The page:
The current study examined archival-data collected prior to and following subthalamic nucleus (STN) deep brain stimulation (DBS) surgery in individuals with Parkinson's disease (PD) to ascertain cognitive effects. Memory, a cognitive domain potentially impacted by STN DBS, is an area of continued interest and documenting its effects following DBS surgery using the California Verbal Learning Test second edition (CVLT-II) has practical value. The CVLT-II was administered as part of a neuropsychological assessment and the CVLT-II data was assessed in terms of pre-post memory function for DBS patients. Qualitative data attained from an interview with participants at a Midwest outpatient hospital prior to and following surgery was analyzed to gain insight in relation to the individuals lived experience of long-term health, wellness, and quality of life. The quantitative data analysis revealed there was no difference between participant's pre-DBS CVLT-II memory scores and post-DBS CVLT-II memory scores. The qualitative data analysis based on the five interviews conducted with individuals diagnosed with PD and their experience prior to and following STN DBS surgery revealed three central themes with several subcomponents to each. These themes encompassed (a) Impact of the disease with subcomponents of dealing with the disease and unpredictability's impact on social interactions, (b) Individual experiences of PD with subcomponents of emotions including fear, hope and humor, loss of independence and regaining normality, and sense of self, and (c) Lived Experience post DBS with subcomponents of medication changes, sleep, regaining lost abilities, surprises and disappointments, and future possibilities and advice for PD patients.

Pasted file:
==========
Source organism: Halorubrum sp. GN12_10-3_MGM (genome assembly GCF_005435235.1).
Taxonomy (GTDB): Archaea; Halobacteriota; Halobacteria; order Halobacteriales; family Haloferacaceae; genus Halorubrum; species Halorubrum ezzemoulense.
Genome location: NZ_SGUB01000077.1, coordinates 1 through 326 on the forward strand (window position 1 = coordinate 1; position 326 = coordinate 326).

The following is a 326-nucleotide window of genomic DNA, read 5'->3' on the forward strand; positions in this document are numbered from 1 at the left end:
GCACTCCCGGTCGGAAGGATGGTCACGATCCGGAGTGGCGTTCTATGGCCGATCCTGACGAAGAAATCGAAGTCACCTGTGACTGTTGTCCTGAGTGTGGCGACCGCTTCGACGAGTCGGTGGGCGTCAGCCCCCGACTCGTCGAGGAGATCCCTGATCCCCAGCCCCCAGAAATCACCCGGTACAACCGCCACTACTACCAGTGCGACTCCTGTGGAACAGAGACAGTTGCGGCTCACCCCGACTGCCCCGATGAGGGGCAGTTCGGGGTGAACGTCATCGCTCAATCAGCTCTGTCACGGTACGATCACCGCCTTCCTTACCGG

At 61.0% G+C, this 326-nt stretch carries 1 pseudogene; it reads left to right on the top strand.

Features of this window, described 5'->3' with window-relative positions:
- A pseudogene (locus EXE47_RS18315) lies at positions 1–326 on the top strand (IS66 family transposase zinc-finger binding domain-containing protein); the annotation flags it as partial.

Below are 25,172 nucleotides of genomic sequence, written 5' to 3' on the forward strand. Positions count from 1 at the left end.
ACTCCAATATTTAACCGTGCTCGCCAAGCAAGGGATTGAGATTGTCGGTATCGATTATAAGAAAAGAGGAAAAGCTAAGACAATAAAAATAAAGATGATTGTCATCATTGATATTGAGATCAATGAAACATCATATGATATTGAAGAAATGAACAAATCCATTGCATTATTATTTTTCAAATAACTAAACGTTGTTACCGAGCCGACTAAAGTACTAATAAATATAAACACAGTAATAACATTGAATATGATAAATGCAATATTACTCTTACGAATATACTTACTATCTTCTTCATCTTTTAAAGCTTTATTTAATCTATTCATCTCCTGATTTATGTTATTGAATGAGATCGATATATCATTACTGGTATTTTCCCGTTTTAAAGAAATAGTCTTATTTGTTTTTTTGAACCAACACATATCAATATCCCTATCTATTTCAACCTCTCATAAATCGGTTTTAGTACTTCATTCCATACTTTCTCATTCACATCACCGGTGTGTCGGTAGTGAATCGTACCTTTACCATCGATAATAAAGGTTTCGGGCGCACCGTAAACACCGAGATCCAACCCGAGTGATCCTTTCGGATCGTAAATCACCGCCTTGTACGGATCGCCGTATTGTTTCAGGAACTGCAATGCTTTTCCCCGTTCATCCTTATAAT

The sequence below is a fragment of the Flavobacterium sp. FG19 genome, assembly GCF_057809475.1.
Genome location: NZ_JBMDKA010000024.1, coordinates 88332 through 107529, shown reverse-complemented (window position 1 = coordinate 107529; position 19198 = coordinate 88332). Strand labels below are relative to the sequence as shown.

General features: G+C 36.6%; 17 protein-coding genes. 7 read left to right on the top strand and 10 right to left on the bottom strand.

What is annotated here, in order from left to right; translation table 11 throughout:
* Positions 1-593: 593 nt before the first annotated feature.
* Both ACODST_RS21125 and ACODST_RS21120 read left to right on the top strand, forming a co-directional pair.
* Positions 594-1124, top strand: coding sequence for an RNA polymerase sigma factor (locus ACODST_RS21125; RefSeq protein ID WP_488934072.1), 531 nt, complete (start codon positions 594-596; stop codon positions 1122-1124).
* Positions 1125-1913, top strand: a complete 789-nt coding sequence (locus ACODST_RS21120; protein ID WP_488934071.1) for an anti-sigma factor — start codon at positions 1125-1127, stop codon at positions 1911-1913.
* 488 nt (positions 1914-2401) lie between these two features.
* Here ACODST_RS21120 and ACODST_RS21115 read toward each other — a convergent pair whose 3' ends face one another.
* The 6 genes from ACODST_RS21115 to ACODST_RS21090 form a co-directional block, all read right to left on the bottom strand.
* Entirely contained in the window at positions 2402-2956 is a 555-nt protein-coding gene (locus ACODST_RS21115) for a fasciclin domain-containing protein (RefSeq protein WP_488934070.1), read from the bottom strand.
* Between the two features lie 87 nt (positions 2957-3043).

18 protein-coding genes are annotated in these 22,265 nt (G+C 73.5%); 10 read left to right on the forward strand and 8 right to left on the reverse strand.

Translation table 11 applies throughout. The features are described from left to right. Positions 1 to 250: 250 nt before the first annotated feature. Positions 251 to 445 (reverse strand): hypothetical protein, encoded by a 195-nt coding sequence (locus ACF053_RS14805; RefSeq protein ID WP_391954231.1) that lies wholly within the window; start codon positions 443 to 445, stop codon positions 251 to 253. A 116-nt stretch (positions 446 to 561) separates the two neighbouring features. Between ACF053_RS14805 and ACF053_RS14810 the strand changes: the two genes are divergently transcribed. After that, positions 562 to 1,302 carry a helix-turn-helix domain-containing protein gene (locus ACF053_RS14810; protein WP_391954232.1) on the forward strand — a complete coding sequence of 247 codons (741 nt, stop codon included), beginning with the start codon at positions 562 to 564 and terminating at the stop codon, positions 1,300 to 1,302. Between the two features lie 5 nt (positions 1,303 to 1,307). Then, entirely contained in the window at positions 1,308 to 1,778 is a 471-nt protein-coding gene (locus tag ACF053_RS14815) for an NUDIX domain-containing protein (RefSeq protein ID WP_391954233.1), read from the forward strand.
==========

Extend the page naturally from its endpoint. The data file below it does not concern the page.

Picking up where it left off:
|School:||The Chicago School of Professional Psychology|
|School Location:||United States -- Illinois|
|Source:||DAI-B 76/03(E), Dissertation Abstracts International|
|Keywords:||California verbal learning test, Cognition, Deep brain stimulation surgery, Memory, Neuropsychology, Parkinson disease|
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